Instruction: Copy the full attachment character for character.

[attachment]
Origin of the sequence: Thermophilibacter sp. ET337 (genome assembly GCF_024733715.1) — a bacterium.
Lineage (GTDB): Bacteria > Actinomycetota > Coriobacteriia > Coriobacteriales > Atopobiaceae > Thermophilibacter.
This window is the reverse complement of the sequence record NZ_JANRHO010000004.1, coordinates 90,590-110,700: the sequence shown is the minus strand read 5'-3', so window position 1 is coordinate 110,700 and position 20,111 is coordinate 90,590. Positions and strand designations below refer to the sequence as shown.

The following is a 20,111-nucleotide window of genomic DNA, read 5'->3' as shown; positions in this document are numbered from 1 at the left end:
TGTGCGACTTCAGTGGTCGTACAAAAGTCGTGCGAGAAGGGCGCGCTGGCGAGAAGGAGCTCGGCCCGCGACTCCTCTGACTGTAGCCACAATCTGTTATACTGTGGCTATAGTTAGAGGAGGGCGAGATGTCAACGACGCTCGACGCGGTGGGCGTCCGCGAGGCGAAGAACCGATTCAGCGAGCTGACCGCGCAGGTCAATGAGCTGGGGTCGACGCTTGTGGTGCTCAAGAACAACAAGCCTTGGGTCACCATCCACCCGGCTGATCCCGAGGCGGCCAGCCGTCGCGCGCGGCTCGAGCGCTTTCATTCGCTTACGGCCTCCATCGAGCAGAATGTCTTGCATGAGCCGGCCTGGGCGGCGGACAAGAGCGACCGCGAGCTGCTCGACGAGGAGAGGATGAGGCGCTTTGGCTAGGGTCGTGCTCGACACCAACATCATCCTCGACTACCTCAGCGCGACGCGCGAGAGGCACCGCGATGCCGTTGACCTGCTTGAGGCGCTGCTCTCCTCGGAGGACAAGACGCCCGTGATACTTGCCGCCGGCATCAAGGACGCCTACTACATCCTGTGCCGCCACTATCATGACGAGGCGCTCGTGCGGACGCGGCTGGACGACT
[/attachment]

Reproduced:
Origin of the sequence: Thermophilibacter sp. ET337 (genome assembly GCF_024733715.1) — a bacterium.
Lineage (GTDB): Bacteria > Actinomycetota > Coriobacteriia > Coriobacteriales > Atopobiaceae > Thermophilibacter.
This window is the reverse complement of the sequence record NZ_JANRHO010000004.1, coordinates 90,590-110,700: the sequence shown is the minus strand read 5'-3', so window position 1 is coordinate 110,700 and position 20,111 is coordinate 90,590. Positions and strand designations below refer to the sequence as shown.

The following is a 20,111-nucleotide window of genomic DNA, read 5'->3' as shown; positions in this document are numbered from 1 at the left end:
TGTGCGACTTCAGTGGTCGTACAAAAGTCGTGCGAGAAGGGCGCGCTGGCGAGAAGGAGCTCGGCCCGCGACTCCTCTGACTGTAGCCACAATCTGTTATACTGTGGCTATAGTTAGAGGAGGGCGAGATGTCAACGACGCTCGACGCGGTGGGCGTCCGCGAGGCGAAGAACCGATTCAGCGAGCTGACCGCGCAGGTCAATGAGCTGGGGTCGACGCTTGTGGTGCTCAAGAACAACAAGCCTTGGGTCACCATCCACCCGGCTGATCCCGAGGCGGCCAGCCGTCGCGCGCGGCTCGAGCGCTTTCATTCGCTTACGGCCTCCATCGAGCAGAATGTCTTGCATGAGCCGGCCTGGGCGGCGGACAAGAGCGACCGCGAGCTGCTCGACGAGGAGAGGATGAGGCGCTTTGGCTAGGGTCGTGCTCGACACCAACATCATCCTCGACTACCTCAGCGCGACGCGCGAGAGGCACCGCGATGCCGTTGACCTGCTTGAGGCGCTGCTCTCCTCGGAGGACAAGACGCCCGTGATACTTGCCGCCGGCATCAAGGACGCCTACTACATCCTGTGCCGCCACTATCATGACGAGGCGCTCGTGCGGACGCGGCTGGACGACT